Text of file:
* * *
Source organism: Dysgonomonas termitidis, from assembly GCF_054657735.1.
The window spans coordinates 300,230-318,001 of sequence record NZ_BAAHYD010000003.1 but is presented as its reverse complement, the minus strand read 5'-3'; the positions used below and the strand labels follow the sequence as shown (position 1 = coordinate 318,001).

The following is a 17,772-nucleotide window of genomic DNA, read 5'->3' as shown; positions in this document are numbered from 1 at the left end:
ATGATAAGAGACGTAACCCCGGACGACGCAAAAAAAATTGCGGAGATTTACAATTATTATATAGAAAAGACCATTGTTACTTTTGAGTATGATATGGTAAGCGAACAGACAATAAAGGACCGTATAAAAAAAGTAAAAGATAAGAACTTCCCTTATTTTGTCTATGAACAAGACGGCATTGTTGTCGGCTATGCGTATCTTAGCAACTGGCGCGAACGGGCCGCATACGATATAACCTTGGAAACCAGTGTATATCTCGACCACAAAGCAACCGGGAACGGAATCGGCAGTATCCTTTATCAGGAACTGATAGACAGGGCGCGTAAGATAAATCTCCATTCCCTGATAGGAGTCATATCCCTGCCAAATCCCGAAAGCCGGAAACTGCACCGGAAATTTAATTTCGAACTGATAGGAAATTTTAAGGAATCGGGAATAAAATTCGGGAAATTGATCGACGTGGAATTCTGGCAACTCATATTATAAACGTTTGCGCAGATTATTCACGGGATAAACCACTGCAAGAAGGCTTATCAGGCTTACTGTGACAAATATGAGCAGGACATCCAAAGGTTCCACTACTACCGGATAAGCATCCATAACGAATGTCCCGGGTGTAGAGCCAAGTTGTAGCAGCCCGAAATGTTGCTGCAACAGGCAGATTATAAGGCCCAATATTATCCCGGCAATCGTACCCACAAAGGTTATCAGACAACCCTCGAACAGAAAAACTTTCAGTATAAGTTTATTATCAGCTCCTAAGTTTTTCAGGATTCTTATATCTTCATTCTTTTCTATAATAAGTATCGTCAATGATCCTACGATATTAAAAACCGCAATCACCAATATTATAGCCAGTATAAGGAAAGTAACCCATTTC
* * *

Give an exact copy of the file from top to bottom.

Source organism: Dysgonomonas termitidis, from assembly GCF_054657735.1.
The window spans coordinates 300,230-318,001 of sequence record NZ_BAAHYD010000003.1 but is presented as its reverse complement, the minus strand read 5'-3'; the positions used below and the strand labels follow the sequence as shown (position 1 = coordinate 318,001).

The following is a 17,772-nucleotide window of genomic DNA, read 5'->3' as shown; positions in this document are numbered from 1 at the left end:
ATGATAAGAGACGTAACCCCGGACGACGCAAAAAAAATTGCGGAGATTTACAATTATTATATAGAAAAGACCATTGTTACTTTTGAGTATGATATGGTAAGCGAACAGACAATAAAGGACCGTATAAAAAAAGTAAAAGATAAGAACTTCCCTTATTTTGTCTATGAACAAGACGGCATTGTTGTCGGCTATGCGTATCTTAGCAACTGGCGCGAACGGGCCGCATACGATATAACCTTGGAAACCAGTGTATATCTCGACCACAAAGCAACCGGGAACGGAATCGGCAGTATCCTTTATCAGGAACTGATAGACAGGGCGCGTAAGATAAATCTCCATTCCCTGATAGGAGTCATATCCCTGCCAAATCCCGAAAGCCGGAAACTGCACCGGAAATTTAATTTCGAACTGATAGGAAATTTTAAGGAATCGGGAATAAAATTCGGGAAATTGATCGACGTGGAATTCTGGCAACTCATATTATAAACGTTTGCGCAGATTATTCACGGGATAAACCACTGCAAGAAGGCTTATCAGGCTTACTGTGACAAATATGAGCAGGACATCCAAAGGTTCCACTACTACCGGATAAGCATCCATAACGAATGTCCCGGGTGTAGAGCCAAGTTGTAGCAGCCCGAAATGTTGCTGCAACAGGCAGATTATAAGGCCCAATATTATCCCGGCAATCGTACCCACAAAGGTTATCAGACAACCCTCGAACAGAAAAACTTTCAGTATAAGTTTATTATCAGCTCCTAAGTTTTTCAGGATTCTTATATCTTCATTCTTTTCTATAATAAGTATCGTCAATGATCCTACGATATTAAAAACCGCAATCACCAATATTATAGCCAGTATAAGGAAAGTAACCCATTTC